The Art of Performance is a monthly column written by Dave Mann, an editor and award-winning arts journalist.
From the outset, the Goodman Gallery’s On Common Ground seemed like an exhibition that you should be interested in. The joint photographic exhibition, which featured the work of internationally renowned photographers David Goldblatt and Peter Magubane, presented itself as an important showcase of South African images, taken in varying settings, across various decades. In short, it was a show that would ideally help you view the history of apartheid South Africa and all of its complexities through a retrospective lens. But, as much as the past can provide a clearer view of what the future holds, Magubane and Goldblatt’s photographs remain striking examples of the contemporary injustices that exist in the country.
On Common Ground is a vast exhibition in terms of both the amount of work that’s been curated into a single show, and the many stories and versions of history that are being portrayed in these works. The exhibition is curated by Paul Weinberg, another prominent South African photographer who was active during apartheid South Africa. Weinberg knew Magubane and Goldblatt well and it shows in the exhibition through the works he chose to include as well as the key pieces of text he borrowed from various interviews and artist statements over the years.
The exhibition title takes its name from the similarities at work in both photographers’ images. To draw just a few thematic lines between Goldblatt and Magubane’s work would already see you delving deep into Johannesburg’s mines, traversing the busy streets of the city, navigating South Africa’s many informal settlements, and documenting various protests and moments of unrest.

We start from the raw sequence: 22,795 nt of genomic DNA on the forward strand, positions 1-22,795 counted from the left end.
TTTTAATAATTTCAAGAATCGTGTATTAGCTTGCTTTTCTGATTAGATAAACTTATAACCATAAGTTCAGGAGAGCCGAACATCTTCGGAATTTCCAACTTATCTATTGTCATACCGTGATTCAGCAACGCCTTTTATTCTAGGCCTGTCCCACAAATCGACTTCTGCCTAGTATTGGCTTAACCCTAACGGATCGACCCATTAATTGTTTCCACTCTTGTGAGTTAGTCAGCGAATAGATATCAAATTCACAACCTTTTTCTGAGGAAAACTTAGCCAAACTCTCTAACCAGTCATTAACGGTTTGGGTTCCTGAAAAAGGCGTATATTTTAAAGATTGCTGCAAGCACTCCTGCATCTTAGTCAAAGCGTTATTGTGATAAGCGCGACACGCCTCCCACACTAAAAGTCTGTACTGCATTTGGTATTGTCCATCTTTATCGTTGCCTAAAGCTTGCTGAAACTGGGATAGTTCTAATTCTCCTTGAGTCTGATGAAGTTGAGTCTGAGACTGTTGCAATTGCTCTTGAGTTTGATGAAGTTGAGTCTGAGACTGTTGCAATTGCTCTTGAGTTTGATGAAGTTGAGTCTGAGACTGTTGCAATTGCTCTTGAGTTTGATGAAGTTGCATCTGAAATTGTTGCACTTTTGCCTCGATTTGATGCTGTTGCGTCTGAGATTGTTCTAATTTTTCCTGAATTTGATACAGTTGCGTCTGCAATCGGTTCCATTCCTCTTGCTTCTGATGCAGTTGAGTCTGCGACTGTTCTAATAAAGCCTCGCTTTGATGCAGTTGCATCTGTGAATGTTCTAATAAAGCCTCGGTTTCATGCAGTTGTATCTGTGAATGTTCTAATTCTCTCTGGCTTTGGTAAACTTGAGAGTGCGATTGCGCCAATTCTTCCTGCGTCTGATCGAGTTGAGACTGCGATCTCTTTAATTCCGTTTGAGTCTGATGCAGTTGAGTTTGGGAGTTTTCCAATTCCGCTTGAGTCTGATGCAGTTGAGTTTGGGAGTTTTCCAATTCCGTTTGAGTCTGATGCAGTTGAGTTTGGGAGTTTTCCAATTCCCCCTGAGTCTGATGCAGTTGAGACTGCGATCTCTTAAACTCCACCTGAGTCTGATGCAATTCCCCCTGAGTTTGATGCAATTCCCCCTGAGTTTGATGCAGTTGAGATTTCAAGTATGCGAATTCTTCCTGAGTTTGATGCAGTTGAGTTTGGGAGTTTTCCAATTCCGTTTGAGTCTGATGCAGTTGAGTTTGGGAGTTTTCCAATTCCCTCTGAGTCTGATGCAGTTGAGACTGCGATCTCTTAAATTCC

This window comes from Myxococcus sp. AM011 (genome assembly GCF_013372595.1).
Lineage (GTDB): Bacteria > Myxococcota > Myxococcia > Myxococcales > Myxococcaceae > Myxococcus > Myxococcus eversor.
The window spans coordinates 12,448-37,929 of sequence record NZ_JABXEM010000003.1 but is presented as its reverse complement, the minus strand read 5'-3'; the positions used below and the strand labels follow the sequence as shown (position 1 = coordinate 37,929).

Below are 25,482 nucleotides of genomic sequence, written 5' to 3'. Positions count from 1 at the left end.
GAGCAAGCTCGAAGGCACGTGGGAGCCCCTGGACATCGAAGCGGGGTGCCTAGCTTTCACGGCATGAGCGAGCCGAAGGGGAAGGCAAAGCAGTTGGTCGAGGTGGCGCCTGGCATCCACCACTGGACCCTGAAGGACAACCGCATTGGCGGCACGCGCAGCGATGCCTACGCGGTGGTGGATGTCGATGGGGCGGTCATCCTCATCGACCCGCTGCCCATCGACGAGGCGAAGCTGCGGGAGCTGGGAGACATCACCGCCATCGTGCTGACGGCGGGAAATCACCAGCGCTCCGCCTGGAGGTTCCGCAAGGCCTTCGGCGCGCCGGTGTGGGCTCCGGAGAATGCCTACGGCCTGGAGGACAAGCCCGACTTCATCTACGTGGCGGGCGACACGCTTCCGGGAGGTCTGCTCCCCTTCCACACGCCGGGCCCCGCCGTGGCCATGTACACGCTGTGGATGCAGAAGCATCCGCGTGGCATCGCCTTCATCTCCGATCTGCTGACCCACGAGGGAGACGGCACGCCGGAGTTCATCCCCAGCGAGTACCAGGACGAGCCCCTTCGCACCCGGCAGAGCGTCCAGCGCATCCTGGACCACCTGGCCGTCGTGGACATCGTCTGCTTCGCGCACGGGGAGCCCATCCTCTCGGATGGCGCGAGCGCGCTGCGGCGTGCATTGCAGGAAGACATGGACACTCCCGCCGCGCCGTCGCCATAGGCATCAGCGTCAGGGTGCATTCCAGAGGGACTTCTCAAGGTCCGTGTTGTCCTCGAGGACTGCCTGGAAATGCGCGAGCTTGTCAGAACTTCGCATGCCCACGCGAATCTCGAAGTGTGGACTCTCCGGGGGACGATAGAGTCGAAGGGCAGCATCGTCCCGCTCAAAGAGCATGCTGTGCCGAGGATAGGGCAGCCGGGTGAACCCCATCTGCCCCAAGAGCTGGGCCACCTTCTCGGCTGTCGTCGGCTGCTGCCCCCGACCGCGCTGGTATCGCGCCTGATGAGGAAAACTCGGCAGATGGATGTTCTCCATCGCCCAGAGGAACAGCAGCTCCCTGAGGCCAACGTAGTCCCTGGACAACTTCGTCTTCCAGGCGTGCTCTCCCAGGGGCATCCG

Certain images seem familiar, such as Goldblatt’s image of the cup final at Orlando Stadium where a car rolls by an energetic crowd, a waving hand sticking out from the passenger side as a police dog bares its teeth. Perhaps, like me, you’d never seen the image before, but you’d come across Magubane’s image of the notorious green car rolling through the streets of Soweto, a policeman’s arm sticking out of the driver’s side and brandishing a gun.
Both photographers became completely immersed in the realities of the apartheid regime – Magubane through his work as a journalist, but also through a desire to document resistance, struggle and injustice, and Goldblatt through a profound interest in what pathologies gave rise to such a regime.
But there are differences, too. Magubane’s work may be at home in gallery spaces, but he was always a photojournalist through and through. Many of his images – particularly his documentation of uprisings and protest action – take place on the front lines. As Weinberg puts it: ‘Peter comes from the “if you’re not close enough, you’re not good enough” school.’ Magubane often referred to his camera as his weapon during the struggle. He rarely asked subjects for their names and, back then, he never asked for permission. His primary concern was to document what was happening in front of him, in the truest way possible.
Goldblatt’s work was always a little more withdrawn and, often, was carried out from the margins. As the late photographer said of his own work: ‘I was very interested in the events that were taking place in the country as a citizen but, as a photographer, I’m not particularly interested, and I wasn’t then, in photographing the moment that something happens. I’m interested in the conditions that give rise to events.’ This approach resulted in some of Goldblatt’s more powerful work, such as his photographs highlighting racial tensions among Afrikaners and black South Africans. ‘There was this strong sense of earth, a kind of spiritual generosity and, at the same time, a fundamental racist attitude,’ reads a quote by Goldblatt beneath a series of jarring images featuring white Afrikaners with their black employees.